Dear Dr.K: I’ve never taken the flu shot because my father got Guillian-Barré syndrome from the 1976 swine flue vaccine. Now that I’m 50, I worry about getting really sick from influenza. Do you think I can take the flue shot?
In a word, “yes.”
For those readers who don’t know about Guillian-Barré, let me explain. Now that polio is almost non-existent, Guillian-Barré is the most common cause for acute paralysis worldwide. Even though fewer than 5 percent of affected people die, it still can be a very serious problem. Typically, the weakness (paralysis) starts in the peripheral muscles of the feet and hands and moves upward.
Most of the cases occur after a pre-existing respiratory tract infection or diarrheal illness. The single most common cause for Guillian-Barré is a G.I. bug caused by campylobacter jejuni (a bacteria known to be a main cause of bacterial food-borne disease in many developed countries). Other common pathogens capable of causing it are cytomagalo virus (an infection caused by a member of the herpes virus family); Epstein-Barr virus (which is very common and usually mild); varicella-zoster virus (chickenpox and shingles viruses), and mycoplasmas (stealthy bacteria that can cause acute and chronic diseases at multiple sites).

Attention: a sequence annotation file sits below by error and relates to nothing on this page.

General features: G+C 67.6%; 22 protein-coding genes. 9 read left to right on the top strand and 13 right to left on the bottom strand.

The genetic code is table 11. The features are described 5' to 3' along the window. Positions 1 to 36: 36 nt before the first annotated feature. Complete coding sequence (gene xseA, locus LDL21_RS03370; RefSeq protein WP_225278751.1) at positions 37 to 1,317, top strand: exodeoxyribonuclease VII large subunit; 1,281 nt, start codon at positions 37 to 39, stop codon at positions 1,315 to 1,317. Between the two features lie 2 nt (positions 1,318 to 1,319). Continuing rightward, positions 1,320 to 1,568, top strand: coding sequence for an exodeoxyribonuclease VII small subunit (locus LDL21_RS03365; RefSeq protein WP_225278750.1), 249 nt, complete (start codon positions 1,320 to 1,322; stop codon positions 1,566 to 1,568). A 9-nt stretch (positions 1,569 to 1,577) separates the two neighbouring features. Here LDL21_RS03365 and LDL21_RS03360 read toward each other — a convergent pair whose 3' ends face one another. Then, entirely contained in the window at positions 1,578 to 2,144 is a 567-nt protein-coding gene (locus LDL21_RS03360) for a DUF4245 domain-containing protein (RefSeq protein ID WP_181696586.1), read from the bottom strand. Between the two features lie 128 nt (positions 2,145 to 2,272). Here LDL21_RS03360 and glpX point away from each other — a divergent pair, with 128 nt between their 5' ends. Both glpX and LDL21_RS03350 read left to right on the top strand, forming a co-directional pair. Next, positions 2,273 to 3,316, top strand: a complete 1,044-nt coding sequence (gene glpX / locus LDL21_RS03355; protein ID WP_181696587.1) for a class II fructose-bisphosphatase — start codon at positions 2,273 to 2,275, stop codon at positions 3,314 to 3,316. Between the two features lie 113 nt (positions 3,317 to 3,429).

In 1976 there were a number of individuals who got Guillian-Barré after receiving the swine flu (H1N1) vaccine. Subsequent seasonal flu vaccines over the past 36 years have not been associated with this risk. In fact, in 2009, the National Institutes of Health and the Centers for Disease Control had some concern that the H1N1 vaccine that year might have the same potential as the 1976 H1N1 vaccine, but this turned out not to be the case.
The reason that an antecedent infection can trigger Guillian-Barré is because of a phenomenon called molecular mimicry. Lipooligosacchoride is a big word for a small molecule that is a major component of the myelin, which is the protective coating on our nerve fibers. Certain viruses and bacteria have the molecule in their outer membranes. When susceptible individuals who are infected mount an immune response to kill the infecting organism, they make antibodies against the lipooligosaccoride. Unfortunately, this also attacks the same molecule (molecular mimicry) found on the nerve sheaths.
Thus, the individuals’ nerves are attacked by their own immune system.
Luckily, there are modern immune therapies that can help slow and turn off this auto-immune attack, and thereby lessen the severity of the illness.